The fleets that thrive most stick to their plans and don’t yell that the sky is falling every time they are faced with disruption.
It seems like every day there is some news item on electric trucks, autonomous vehicles, hydrogen fuel cells, changing buying patterns for consumers and businesses, artificial intelligence in trucking, augmented and virtual reality, global pandemics and material shortages. Many of these items are disruptive. In other words, they have the potential to prevent the trucking industry from continuing to operate as it normally does.
I am not naïve and do not want to imply that these things don’t disrupt the trucking industry, but the reality is there have always been disruptions in trucking. Those of us who have been in the industry for a while remember the energy crisis of the 1970s. What about the first time emissions reductions were mandated? That certainly could be called disruptive. As could the subsequent tightening of those standards. I am sure there are many other examples of disruptions.
My point here is that disruption is nothing new. Probably since the inception of trucking there have been challenges and disruptions. Yet, somehow, we managed to adapt to them and go about the business of delivering goods. There have been blips but, for the most part, trucking has weathered a lot of change.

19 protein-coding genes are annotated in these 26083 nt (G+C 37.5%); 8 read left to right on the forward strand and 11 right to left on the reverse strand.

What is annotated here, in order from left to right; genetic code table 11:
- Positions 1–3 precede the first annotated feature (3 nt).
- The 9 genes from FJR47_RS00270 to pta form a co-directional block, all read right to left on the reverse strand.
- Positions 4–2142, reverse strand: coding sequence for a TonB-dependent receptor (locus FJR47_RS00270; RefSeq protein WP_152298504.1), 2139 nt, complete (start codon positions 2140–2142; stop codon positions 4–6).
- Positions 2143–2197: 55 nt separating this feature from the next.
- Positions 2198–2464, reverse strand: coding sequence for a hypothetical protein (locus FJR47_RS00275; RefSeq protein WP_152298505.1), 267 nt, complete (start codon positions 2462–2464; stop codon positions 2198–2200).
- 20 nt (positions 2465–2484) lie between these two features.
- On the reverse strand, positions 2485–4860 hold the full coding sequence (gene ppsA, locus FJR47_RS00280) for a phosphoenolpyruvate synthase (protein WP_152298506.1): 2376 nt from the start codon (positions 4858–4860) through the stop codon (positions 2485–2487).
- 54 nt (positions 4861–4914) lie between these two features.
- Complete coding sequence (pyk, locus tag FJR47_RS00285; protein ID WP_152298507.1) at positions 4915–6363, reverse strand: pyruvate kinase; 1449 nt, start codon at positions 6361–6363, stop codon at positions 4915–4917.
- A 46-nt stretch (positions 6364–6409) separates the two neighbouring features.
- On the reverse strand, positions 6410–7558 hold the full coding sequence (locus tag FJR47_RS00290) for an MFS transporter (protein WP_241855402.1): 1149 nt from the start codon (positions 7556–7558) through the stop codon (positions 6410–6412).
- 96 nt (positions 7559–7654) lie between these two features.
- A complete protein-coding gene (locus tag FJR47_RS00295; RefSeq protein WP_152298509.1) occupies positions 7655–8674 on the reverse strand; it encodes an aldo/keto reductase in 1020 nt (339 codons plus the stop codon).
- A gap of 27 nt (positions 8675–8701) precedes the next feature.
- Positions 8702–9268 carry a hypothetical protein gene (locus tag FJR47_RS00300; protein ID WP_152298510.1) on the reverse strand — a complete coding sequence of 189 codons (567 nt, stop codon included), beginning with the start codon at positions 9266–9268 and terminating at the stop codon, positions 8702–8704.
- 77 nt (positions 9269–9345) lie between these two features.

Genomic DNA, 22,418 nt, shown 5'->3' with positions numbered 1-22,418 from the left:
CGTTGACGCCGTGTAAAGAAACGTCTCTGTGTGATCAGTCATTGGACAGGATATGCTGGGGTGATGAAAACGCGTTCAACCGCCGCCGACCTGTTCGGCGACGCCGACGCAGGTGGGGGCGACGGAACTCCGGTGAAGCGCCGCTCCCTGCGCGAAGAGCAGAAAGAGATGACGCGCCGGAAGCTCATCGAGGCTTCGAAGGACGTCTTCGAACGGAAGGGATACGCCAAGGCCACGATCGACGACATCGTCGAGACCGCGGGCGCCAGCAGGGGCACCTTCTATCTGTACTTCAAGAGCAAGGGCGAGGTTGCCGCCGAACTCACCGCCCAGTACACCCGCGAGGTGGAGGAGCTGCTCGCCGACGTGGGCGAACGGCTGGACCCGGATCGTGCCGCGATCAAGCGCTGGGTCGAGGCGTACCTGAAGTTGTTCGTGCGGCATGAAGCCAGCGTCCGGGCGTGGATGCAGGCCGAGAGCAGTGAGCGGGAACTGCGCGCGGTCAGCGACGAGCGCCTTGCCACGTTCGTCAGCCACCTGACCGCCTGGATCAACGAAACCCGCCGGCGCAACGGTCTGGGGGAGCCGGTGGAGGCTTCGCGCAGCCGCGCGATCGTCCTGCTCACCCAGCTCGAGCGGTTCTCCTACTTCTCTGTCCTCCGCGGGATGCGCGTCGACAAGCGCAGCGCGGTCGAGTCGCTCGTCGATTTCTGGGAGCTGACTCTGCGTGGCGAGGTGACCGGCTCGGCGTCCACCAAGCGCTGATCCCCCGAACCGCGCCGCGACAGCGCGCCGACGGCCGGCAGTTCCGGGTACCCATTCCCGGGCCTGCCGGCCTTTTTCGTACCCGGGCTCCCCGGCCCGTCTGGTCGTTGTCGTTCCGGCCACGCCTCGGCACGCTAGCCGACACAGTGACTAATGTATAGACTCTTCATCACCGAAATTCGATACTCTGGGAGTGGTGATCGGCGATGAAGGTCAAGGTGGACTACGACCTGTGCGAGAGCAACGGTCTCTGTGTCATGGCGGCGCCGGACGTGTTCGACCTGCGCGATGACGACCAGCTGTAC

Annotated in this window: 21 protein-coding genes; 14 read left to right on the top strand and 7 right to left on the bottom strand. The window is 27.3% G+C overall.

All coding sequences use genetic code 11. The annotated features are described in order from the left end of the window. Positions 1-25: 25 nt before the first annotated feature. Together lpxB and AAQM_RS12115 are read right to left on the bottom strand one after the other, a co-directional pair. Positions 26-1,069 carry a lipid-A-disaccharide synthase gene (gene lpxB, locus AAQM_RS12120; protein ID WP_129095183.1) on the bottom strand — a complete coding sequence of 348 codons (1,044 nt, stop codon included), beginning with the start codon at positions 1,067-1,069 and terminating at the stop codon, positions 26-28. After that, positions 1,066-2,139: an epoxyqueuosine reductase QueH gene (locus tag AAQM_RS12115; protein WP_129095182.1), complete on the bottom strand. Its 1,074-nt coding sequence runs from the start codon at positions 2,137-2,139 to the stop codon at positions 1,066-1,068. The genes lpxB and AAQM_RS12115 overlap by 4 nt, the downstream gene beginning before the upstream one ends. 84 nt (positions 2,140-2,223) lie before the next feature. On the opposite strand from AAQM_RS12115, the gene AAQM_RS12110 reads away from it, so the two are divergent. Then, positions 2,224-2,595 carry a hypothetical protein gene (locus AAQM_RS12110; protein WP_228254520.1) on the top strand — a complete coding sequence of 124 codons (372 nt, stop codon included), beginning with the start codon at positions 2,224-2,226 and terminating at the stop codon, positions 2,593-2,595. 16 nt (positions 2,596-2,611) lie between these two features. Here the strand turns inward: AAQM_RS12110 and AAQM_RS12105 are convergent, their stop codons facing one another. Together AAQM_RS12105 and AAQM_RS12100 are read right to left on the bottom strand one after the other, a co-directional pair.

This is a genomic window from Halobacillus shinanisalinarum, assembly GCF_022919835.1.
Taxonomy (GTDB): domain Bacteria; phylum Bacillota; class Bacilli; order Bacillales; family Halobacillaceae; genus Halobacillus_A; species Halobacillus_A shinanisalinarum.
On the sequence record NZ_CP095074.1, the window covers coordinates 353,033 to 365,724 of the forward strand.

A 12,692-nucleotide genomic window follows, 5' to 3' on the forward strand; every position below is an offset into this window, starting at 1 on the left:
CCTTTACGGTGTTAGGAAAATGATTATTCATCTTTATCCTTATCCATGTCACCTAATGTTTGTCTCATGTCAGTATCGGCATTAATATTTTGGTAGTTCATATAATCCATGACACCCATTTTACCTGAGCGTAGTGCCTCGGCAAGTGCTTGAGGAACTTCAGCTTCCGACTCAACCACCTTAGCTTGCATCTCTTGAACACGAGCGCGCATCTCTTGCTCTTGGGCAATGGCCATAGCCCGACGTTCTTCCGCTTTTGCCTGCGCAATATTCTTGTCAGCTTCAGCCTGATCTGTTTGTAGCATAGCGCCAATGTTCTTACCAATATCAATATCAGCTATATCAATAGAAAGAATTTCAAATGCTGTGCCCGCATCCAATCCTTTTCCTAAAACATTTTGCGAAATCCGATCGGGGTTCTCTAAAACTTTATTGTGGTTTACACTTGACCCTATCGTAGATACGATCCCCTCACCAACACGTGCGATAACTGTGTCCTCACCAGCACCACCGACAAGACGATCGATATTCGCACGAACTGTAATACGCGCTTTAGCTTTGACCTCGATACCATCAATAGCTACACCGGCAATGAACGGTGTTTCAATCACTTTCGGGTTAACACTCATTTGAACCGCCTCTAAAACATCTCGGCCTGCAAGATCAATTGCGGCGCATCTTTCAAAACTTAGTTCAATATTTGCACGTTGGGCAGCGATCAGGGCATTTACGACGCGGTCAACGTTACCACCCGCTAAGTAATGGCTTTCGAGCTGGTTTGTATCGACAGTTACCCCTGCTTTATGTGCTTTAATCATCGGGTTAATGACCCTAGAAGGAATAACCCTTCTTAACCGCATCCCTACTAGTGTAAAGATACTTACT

I think the fleets that have weathered the storms the best are those that stick to their plans. They have set replacement cycles for their assets, and they tend to stick to those schedules. I’m not saying they are rigid and don’t react to changing market conditions. What I am saying is they don’t go around yelling that the sky is falling every time they are faced with disruption.
They review their asset replacement schedules once a quarter and make minor adjustments that put them in the best position to continue to operate efficiently and profitably. They may trade some assets sooner than planned or keep some a little longer. What they don’t do is totally throw out the plan that has them turning over assets at a set pace quarter after quarter and year after year.
It is sort of the “slow but steady wins the race” philosophy of trucking. These fleets don’t ignore disruptions; they embrace them. These are likely the forward-looking fleets that already have ordered electric trucks so they can test them out in their operations. At the same time, they have not abandoned their plans to purchase new diesel-powered units to replace their existing assets. They understand that disruptions can be managed by keeping a level head and not abandoning their plans.
Trucking may be faced with a host of disruptions currently, but if fleets stick to their plans they should be able to ride out any that come their way.
At Corcentric, we stand ready to help any fleet bridge that gap. To learn how we can help, contact Corcentric today.